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SC Administrative Law Court Decisions

Kenneth Evans, #254429 vs. SCDOC

South Carolina Department of Corrections

Kenneth Evans, #254429

South Carolina Department of Corrections




This matter is before the Administrative Law Judge Division ("Division") pursuant to the appeal of Kenneth Evans, an inmate incarcerated with the Department of Corrections ("Department") since March 27, 1998. On January 4, 2000, Inmate Evans was convicted of Violation of a Written or Posted Institutional Rule, Disciplinary Code 3.15, after he was observed smoking on his bed on December 14, 1999. As a result of his conviction, Inmate Evans received a reprimand. As a result of the reprimand, Inmate Evans failed to earn twenty days of "good time" credit for the month of December. Inmate Evans also alleges that he lost his prison job, had his earned work credit ability lowered, and was placed in a higher security classification. Inmate Evans filed a grievance with the Department on January 11, 2000, and received a final decision from the Department on March 21, 2000. On March 29, 2000, Inmate Evans filed this appeal with the Division.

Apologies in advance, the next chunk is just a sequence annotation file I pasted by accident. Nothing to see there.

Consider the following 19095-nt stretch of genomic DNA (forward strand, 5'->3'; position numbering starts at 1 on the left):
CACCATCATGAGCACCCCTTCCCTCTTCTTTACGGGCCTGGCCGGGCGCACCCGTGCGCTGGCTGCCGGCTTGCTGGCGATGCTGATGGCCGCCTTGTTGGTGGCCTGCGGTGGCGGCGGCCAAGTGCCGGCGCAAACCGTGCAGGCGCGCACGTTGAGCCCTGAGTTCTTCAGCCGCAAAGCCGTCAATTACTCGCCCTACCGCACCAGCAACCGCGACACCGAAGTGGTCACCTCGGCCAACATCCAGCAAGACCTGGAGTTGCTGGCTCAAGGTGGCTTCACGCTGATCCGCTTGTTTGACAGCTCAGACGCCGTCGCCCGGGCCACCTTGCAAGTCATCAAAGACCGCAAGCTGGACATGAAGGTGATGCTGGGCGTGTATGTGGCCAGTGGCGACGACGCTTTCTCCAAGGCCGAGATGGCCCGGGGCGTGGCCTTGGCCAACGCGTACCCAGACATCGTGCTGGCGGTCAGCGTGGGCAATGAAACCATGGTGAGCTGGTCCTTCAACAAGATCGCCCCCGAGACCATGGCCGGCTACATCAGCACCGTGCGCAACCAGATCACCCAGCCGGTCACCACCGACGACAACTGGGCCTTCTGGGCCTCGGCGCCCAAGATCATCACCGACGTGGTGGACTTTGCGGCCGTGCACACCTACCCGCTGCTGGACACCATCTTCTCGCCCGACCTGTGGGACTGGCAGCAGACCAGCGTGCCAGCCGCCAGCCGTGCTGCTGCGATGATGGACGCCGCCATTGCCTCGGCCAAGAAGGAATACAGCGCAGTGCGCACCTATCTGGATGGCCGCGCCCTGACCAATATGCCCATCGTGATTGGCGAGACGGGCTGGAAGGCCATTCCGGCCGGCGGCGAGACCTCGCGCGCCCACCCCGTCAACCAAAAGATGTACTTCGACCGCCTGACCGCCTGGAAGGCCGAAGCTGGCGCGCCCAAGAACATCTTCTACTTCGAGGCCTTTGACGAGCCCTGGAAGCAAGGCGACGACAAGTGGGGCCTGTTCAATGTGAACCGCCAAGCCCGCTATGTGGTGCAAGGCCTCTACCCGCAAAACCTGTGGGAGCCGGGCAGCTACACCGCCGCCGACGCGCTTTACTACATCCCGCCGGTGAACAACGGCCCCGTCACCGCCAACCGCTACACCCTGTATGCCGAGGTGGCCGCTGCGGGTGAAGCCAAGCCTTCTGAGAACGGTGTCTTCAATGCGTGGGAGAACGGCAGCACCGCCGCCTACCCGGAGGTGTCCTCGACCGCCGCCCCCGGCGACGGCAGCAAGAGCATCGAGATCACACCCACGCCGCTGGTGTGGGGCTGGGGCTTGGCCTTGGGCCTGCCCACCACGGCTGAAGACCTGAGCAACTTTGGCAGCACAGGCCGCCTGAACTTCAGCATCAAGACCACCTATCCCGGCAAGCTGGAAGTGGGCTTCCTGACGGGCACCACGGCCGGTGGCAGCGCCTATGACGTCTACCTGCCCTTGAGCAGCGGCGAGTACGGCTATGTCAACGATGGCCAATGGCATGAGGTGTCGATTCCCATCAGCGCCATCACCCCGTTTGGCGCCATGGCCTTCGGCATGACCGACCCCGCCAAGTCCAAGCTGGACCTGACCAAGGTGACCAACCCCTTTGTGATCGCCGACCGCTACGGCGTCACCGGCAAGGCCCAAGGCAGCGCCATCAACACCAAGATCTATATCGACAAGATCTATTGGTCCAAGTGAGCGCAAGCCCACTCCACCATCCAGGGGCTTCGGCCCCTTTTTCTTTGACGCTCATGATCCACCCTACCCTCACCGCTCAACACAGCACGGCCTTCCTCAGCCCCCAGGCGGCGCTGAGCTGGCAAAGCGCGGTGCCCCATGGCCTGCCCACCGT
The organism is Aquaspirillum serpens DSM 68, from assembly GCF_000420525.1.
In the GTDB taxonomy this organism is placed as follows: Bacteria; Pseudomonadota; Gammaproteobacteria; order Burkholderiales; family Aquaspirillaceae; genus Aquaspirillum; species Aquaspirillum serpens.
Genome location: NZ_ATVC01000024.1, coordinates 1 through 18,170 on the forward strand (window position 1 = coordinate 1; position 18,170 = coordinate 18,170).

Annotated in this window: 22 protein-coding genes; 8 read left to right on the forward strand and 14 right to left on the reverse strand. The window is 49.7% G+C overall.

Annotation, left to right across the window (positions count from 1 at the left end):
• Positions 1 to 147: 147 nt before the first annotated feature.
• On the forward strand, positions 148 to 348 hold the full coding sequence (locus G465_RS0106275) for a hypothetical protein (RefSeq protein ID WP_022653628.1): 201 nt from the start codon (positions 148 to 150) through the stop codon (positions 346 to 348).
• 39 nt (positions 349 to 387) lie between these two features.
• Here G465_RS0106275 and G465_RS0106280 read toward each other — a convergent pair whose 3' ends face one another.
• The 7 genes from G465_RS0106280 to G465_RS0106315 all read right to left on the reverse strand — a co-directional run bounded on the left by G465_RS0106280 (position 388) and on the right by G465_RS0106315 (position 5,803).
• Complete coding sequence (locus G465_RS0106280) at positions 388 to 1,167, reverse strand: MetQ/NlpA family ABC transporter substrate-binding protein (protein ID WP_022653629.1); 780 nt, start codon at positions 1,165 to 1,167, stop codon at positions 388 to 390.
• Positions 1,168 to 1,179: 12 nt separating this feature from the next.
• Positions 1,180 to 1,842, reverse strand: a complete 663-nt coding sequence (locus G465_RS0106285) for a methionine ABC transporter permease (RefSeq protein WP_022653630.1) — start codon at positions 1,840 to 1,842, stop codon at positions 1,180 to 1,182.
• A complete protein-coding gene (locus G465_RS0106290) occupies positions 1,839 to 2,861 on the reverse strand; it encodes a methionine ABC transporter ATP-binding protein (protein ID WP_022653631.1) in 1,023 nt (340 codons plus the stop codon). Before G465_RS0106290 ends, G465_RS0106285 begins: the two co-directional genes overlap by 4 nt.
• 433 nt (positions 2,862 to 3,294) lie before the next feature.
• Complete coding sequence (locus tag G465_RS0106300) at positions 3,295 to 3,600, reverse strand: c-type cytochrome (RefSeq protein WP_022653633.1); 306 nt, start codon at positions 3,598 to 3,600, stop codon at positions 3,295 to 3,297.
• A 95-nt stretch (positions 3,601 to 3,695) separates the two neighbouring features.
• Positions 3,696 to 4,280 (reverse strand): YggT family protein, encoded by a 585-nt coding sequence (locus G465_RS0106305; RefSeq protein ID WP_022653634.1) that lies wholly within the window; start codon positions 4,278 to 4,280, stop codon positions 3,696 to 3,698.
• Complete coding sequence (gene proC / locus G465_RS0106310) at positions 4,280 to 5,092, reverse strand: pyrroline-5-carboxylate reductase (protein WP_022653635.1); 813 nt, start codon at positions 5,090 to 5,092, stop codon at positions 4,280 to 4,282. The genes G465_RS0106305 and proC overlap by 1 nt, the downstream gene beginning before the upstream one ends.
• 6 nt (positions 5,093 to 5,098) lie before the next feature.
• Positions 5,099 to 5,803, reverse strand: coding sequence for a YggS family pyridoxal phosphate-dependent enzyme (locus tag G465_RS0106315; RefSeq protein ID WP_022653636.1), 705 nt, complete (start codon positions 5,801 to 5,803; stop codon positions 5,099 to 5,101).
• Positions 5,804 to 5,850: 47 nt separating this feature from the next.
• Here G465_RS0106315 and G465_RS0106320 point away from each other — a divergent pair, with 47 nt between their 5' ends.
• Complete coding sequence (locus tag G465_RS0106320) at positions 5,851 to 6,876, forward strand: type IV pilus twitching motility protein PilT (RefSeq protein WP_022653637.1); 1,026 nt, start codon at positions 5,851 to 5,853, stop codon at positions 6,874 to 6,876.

The Division's jurisdiction to hear this matter is derived entirely from the decision of the South Carolina Supreme Court in Al-Shabazz v. State, 338 S.C. 354, 527 S.E.2d 742 (2000). In Al- Shabazz, the Supreme Court created a new avenue by which inmates could seek review of final decisions of the Department of Corrections in "non-collateral" matters, i.e., matters in which an inmate does not challenge the validity of a conviction or sentence, by appealing those decisions to the Division and ultimately to the circuit court pursuant to the Administrative Procedures Act. 338 S.C. at 373, 376, 527 S.E.2d at 752, 754. In its appellate capacity, the Division is primarily concerned with ensuring that the appellants receive all procedural process they are due. The Fourteenth Amendment's guarantee of procedural due process applies only to the deprivation of a life, liberty, or property interest. Board of Regents of State College v. Roth, 408 U.S. 564, 569, 92 S. Ct. 2701, 2705 (1972). The statutory right to sentence-related credits is a protected liberty interest under the Fourteenth Amendment. Wolff v. McDonnell, 418 U.S. 539, 94 S. Ct. 2963 (1974); Al-Shabazz v. State, 338 S.C. at 369-370, 527 S.E.2d at 750. An inmate facing the loss of sentence-related credits is entitled to minimal due process to ensure that the state-created right is not arbitrarily abrogated. Al-Shabazz v. State, 338 S.C. at 370, 527 S.E.2d at 750. However, an inmate has no liberty interest in sentence-related credits that have not yet been earned. See Luken v. Scott, 71 F.3d 192 (5th Cir. 1995) (mere opportunity to earn good-time credits does not constitute a constitutionally cognizable liberty interest sufficient to trigger the protection of the Due Process Clause), citing Sandin v. Conner, 515 U.S. 472, 115 S. Ct. 2293 (1995) (where state's action does not "inevitably affect the duration of [the inmate's] sentence," no constitutionally cognizable liberty interest exists).